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Remains Recovered In Cambodia

Remains believed to be those of two U.S. servicemen from the Vietnam War era were flown out of Cambodia Tuesday for testing at a U.S. Army laboratory in Hawaii.

The remains were found in Sihanoukville, 115 miles south of Phnom Penh, during a month-long mission carried out by a 36-person team comprising members of the U.S. military's Joint Task Force-Full Accounting unit, its Hawaii-based Central Identification Laboratory and Cambodian searchers.

The remains could be those of two servicemen who were lost in a May 14, 1975 while attempting to rescue the crewmembers of the American merchant ship Mayaguez. The Mayaguez had been captured by the communist forces of the Khmer Rouge who had just taken power just a few weeks earlier, said Lt. Col. Jeff Smith, the mission commander for the MIA search in Cambodia.

All 40 crewmembers of the ship were released safely by Cambodia, but 18 members of the U.S. Marine rescue mission were lost on the island of Koh Tang. Some are thought to have survived for several days.

Smith said the two men whose remains may have been recovered were believed to have been transferred from the island to the mainland alive. He would not speculate on who they could be, adding that the identification process will take one to three years.

He said the remains were found after "a gentleman heard that we were working in this area and he came to us and told us the location where the two soldiers were buried."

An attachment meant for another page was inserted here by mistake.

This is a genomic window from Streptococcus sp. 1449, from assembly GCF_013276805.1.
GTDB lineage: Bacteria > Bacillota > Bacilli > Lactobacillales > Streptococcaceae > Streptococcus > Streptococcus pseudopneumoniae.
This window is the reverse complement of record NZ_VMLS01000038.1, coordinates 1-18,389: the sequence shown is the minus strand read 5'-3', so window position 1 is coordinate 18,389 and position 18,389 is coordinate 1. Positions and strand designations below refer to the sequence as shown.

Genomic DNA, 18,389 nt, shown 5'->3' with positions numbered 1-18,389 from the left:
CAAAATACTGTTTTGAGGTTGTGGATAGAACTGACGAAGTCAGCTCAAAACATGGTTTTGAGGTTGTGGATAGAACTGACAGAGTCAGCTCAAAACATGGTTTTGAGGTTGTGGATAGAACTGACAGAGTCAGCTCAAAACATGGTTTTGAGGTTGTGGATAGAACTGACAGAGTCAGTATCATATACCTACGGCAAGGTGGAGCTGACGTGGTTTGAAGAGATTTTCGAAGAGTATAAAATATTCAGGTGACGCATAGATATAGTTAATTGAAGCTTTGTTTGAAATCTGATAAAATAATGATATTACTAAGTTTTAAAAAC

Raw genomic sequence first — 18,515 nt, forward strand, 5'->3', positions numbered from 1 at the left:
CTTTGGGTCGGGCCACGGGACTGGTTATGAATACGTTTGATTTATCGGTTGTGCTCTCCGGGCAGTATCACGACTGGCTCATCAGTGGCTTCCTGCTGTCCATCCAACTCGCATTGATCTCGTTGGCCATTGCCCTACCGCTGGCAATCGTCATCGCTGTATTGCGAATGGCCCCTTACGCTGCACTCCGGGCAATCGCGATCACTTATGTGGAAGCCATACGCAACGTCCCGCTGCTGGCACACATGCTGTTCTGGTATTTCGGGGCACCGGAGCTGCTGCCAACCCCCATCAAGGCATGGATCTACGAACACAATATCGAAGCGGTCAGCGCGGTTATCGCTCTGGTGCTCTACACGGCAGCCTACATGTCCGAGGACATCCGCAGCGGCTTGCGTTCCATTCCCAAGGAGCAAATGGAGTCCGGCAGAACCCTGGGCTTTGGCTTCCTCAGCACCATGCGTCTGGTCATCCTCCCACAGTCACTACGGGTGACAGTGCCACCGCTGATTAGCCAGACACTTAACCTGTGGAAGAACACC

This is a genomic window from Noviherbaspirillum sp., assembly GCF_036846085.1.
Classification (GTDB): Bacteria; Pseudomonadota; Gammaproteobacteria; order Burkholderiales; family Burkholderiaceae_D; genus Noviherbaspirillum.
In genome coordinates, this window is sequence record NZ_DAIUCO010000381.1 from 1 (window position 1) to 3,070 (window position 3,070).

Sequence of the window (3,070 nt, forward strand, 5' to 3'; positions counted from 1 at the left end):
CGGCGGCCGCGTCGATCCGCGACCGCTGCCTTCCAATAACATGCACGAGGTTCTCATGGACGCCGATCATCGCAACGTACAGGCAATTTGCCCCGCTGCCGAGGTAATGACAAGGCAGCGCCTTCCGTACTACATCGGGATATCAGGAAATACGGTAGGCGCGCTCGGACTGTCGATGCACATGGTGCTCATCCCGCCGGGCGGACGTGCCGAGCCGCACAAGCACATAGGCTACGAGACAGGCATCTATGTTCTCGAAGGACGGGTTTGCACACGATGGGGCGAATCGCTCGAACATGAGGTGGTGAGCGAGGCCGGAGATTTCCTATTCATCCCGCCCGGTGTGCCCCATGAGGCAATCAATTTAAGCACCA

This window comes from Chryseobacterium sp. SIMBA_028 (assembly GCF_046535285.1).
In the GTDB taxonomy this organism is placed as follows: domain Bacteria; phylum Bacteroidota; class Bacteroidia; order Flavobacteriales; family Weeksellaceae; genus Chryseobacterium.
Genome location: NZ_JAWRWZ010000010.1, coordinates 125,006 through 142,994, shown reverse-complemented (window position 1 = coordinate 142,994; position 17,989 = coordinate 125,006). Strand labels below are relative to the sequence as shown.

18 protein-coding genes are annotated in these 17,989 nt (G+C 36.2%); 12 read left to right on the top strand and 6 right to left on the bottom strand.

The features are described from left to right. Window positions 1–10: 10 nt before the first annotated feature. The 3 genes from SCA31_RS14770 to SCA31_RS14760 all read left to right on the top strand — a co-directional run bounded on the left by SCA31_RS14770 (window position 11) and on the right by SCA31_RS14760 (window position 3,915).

In a one-hour ceremony chaired by U.S. Ambassador Kenneth Quinn and Lt. Gen. Pol Sarouen, chairman of the Cambodian POW/MIA committee, the bones were officially transferred Tuesday.

"It is a bittersweet moment, painful to recall the tragedy that led to the death of these men but also a moment of satisfaction to have the opportunity to bring them back to their family and country," Quinn said in a speech.

During a moment of silence, a U.S. Air Force officer carried two cases containing the remains to two metal coffins. After the remains were transferred, a U.S. Marine and a U.S. Navy officer sealed the caskets, and then helped a U.S. Army officer drape an American flag over each one.

The servicemen then carried the caskets onto a U.S. Air Force C-130 transport plane, which departed for Bangkok, Thailand and then on to Hawaii.

Of the 81 U.S. servicemen who were lost in Cambodia during the Vietnam War, five have been positively identified and their families notified, said Smith.

The official MIA/POW search missions in Cambodia started in 1992. The last repatriation ceremony took place in January 1998.

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